KKR will not lose its status as an eligible securities issuer, following its settlement Monday with the Securities and Exchange Commission over improper fees.
The SEC can designate a firm an “ineligible issuer” if it has been the subject of a judicial or administrative order within the past three years. KKR applied for a waiver from those rules on Monday after reaching a settlement with the SEC over charges that from 2006 to 2011 it had charged investors in its private equity funds for broken-deal expenses. In the settlement, KKR agreed to pay $17.4 million plus $4.5 million in interest and a $10 million civil penalty.
The commission decided to let KKR keep its status as a “well-known seasoned issuer,” saying in a written order that the firm “made a showing of good cause” through the settlement.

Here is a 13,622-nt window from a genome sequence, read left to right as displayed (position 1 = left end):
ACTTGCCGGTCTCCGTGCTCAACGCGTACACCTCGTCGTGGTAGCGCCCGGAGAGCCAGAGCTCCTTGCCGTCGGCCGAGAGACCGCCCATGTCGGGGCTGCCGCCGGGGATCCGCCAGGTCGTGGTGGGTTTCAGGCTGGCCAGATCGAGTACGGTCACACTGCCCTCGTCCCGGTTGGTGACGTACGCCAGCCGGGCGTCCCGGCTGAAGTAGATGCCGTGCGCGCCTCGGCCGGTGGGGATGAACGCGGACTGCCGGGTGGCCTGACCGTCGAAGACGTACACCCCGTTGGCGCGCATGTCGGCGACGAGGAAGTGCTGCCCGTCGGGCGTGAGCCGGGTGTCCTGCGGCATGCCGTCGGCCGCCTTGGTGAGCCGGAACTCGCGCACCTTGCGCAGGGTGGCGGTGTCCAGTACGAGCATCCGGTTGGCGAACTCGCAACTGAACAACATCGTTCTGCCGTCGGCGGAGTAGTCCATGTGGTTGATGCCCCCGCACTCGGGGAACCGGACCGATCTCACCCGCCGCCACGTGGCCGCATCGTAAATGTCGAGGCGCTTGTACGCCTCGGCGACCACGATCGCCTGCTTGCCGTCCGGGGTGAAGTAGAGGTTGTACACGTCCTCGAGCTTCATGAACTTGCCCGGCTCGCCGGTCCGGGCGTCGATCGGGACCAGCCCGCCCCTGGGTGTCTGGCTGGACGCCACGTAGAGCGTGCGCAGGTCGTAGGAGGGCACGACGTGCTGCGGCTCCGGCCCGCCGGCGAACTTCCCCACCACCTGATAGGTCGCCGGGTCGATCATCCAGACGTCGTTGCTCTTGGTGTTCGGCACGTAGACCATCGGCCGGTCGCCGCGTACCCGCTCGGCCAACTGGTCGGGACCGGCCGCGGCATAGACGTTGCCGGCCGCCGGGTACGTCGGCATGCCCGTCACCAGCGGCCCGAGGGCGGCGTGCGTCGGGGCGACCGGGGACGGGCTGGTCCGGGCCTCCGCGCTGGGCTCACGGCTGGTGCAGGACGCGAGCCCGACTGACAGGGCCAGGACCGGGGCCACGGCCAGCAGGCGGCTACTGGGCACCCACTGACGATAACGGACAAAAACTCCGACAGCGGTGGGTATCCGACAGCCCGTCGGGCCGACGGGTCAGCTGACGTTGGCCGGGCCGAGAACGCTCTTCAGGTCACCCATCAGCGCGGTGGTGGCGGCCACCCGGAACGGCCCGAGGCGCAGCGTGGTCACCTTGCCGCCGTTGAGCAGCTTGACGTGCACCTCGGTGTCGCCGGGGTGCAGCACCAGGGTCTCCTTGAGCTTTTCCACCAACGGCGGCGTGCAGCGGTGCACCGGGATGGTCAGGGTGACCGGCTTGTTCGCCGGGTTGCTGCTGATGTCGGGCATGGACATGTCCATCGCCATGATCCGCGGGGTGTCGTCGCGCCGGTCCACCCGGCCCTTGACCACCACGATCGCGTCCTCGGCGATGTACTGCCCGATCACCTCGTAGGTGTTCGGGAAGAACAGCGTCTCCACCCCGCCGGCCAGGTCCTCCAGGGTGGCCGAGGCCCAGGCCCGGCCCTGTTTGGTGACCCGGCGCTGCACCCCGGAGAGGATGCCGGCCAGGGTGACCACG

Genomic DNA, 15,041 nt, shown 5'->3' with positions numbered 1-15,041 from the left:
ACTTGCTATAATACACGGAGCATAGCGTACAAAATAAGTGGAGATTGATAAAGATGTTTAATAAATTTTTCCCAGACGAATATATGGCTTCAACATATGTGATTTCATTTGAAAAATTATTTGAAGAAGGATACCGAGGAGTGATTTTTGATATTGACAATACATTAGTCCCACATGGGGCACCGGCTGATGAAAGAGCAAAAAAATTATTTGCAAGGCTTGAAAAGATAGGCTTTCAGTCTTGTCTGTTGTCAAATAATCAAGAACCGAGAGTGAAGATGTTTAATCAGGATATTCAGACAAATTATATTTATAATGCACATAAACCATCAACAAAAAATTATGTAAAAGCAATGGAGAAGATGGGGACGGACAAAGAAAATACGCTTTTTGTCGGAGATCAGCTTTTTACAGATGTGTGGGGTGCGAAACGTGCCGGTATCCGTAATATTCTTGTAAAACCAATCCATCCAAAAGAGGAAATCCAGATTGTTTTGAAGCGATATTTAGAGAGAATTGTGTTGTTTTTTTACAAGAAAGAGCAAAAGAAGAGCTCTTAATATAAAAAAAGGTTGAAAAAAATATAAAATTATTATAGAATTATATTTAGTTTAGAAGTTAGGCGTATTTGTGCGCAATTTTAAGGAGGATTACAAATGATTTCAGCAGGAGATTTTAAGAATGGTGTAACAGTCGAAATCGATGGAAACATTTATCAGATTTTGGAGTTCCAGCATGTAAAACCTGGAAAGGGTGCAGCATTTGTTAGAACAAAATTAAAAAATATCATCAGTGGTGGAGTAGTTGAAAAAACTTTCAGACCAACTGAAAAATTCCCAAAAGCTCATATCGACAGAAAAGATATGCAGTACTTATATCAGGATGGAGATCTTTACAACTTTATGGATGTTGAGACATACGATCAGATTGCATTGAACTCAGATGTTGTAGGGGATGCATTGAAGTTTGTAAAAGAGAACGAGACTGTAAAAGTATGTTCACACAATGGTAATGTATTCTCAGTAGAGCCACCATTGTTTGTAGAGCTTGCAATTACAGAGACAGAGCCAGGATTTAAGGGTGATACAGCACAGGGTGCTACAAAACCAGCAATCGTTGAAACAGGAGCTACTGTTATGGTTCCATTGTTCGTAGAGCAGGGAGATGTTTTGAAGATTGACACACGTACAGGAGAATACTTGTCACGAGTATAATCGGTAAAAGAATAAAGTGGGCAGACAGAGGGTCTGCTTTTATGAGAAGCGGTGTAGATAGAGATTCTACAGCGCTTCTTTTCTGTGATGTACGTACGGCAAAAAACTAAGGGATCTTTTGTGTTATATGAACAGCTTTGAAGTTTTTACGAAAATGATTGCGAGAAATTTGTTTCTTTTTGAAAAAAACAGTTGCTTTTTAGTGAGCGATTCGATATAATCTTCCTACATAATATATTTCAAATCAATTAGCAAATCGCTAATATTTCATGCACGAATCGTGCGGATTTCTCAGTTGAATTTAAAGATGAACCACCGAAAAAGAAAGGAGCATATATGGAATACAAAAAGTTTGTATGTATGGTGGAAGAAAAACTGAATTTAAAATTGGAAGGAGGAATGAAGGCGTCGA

In KKR's request for the waiver, Deveboise & Plimpton law firm partner Jonathan Tuttle argued on behalf of KKR that disqualifying the firm “would be an unduly severe consequence in light of the conduct described in the settlement order and would unfairly cause the parent company and its unit holders to incur additional regulatory burdens and costs for conduct that has been discontinued and remedied.” Ineligibility, Mr. Tuttle wrote, “is not necessary under the circumstances, either in the public interest or for the protection of investors.”